Pa­pau tribe hopes to re­tain mummy rite

The Myanmar Times - - The Pulse -

CRADLING the cen­turies-old re­mains of his mum­mi­fied an­ces­tor, tribe leader Eli Ma­bel lays bare an an­cient tra­di­tion that has all but van­ished among the Dani peo­ple in the Pa­puan cen­tral high­lands.

The tiny, black­ened, shrunken fig­ure he car­ries was once Agat Mamete Ma­bel, the chief who ruled over this remote vil­lage in In­done­sian Pa­pua some 250 years ago.

Hon­oured upon death with a cus­tom re­served only for im­por­tant el­ders and lo­cal he­roes among the Dani peo­ple, he was em­balmed and pre­served with smoke and an­i­mal oil.

Nine gen­er­a­tions on and his de­scen­dent is the cur­rent chief­tain in Wogi vil­lage – an iso­lated ham­let out­side Wa­mena that can be reached only by hik­ing and ca­noe.

Ma­bel said the ex­act age of Agat Mamete Ma­bel was not known, but told AFP this an­ces­tor was the last of the vil­lage to re­ceive such a fu­neral. Once com­mon among his fore­bears, the rit­ual method of smoke em­balm­ing is no longer prac­tised, he ex­plained.

Chris­tian mis­sion­ar­ies and Mus­lim preach­ers en­cour­aged the tribes­peo­ple to bury the corpses, and the tra­di­tion has faded as the cen­turies drifted by.

But Ma­bel is de­ter­mined to re­tain the an­cient rites and ri­tu­als for fu­ture gen­er­a­tions.

“We must pro­tect our cul­ture, in­clud­ing the cer­e­monies for the mummy, the way we treat it, and main­tain and fire for it,” the Dani tribesman told AFP.

The mummy, dec­o­rated with pig tusks slung around the torso, a feath­ered head­piece, and tra­di­tional pe­nis gourd rests in a hut known as a honai. This wide domed, thatch-roofed hut is tended year round by a se­lect few vil­lagers who keep a fire burn­ing to en­sure the corpse re­mains dry and pre­served.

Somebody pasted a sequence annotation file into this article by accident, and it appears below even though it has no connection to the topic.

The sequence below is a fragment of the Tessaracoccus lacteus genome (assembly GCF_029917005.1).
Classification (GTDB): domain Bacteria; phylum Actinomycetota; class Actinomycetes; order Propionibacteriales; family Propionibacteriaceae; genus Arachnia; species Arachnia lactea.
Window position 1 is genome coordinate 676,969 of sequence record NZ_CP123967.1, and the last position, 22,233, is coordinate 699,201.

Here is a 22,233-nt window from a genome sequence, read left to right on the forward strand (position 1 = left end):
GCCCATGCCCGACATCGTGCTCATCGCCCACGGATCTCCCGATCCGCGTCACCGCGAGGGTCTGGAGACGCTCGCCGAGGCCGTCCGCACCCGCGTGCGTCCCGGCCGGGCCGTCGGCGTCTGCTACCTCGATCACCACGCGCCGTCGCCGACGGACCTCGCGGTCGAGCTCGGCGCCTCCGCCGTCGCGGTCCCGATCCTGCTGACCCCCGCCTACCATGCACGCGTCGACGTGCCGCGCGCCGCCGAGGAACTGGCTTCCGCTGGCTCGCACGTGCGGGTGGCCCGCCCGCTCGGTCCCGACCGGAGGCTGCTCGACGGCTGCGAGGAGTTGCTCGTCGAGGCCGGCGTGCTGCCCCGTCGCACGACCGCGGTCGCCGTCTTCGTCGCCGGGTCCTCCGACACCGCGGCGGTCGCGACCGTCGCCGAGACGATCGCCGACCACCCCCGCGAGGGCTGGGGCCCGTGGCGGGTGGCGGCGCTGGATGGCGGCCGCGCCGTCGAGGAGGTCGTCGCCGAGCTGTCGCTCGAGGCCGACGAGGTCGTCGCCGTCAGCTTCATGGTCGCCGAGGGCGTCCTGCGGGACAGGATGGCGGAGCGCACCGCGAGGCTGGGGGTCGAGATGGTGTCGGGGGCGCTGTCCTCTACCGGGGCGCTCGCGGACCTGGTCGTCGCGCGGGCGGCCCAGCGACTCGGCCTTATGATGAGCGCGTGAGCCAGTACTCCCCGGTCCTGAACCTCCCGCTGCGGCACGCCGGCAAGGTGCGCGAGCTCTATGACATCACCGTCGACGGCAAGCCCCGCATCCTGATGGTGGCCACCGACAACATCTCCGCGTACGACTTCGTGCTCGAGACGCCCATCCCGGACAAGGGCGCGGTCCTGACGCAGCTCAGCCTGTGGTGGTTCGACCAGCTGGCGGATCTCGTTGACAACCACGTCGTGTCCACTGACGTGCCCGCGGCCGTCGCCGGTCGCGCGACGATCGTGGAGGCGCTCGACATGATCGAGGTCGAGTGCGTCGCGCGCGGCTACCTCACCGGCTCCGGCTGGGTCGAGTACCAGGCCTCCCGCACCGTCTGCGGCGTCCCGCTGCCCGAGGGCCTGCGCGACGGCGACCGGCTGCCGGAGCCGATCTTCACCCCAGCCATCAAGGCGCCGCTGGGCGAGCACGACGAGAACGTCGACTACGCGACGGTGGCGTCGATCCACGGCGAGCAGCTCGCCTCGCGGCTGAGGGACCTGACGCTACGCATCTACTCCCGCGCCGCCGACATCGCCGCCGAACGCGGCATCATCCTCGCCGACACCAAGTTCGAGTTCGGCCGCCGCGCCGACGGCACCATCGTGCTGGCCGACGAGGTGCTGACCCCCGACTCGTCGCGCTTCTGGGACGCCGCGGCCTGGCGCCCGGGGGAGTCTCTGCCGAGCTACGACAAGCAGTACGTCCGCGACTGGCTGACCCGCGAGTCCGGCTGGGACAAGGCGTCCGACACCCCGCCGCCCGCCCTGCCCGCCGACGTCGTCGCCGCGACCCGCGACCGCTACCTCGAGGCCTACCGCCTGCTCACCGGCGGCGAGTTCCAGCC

The duty of car­ing for the mummy of­ten falls to Ma­bel, he said. He spends many nights sleep­ing alone in the honai, en­sur­ing no harm be­falls his an­ces­tor.

Even­tu­ally, the duty of car­ing for the mummy will be passed to oth­ers, he said. Ma­bel hopes his own chil­dren will bear some re­spon­si­bil­ity for keep­ing their cus­toms alive, but wor­ries they are far away.

“I have told them they must take care of the mummy at some point in their lives,” Ma­bel said of his four chil­dren, some liv­ing in faroff prov­inces in In­done­sia’s more pop­u­lated cen­tres.

The an­cient Dani tribes in In­done­sia’s half of the is­land of New Guinea were cut off from the out­side world un­til well into the 20th cen­tury. Their home­land in the Baliem Val­ley was iso­lated by steep, rugged val­leys and dense high­land for­est.

To­day, the re­gion re­mains one of the poor­est in In­done­sia. Many tribes rely on tourism, their unique cus­toms, tra­di­tional dress and ri­tu­als at­tract­ing vis­i­tors to their remote vil­lages. –

The Dani tribe re­lies heav­ily on tourist dol­lars that stream in for an­nual rites and fes­ti­vals, such as this month’s Baliem Val­ley Fes­ti­val, where tribes­men re-en­act tribal war­fare.

Pho­tos: AFP

Eli Ma­bel, a vil­lage chief, cra­dles his an­ces­tor Agat Mamete Ma­bel, a vil­lage chief from 250 years ago that has been mum­mi­fied with a spe­cial smoke em­balm­ing process.

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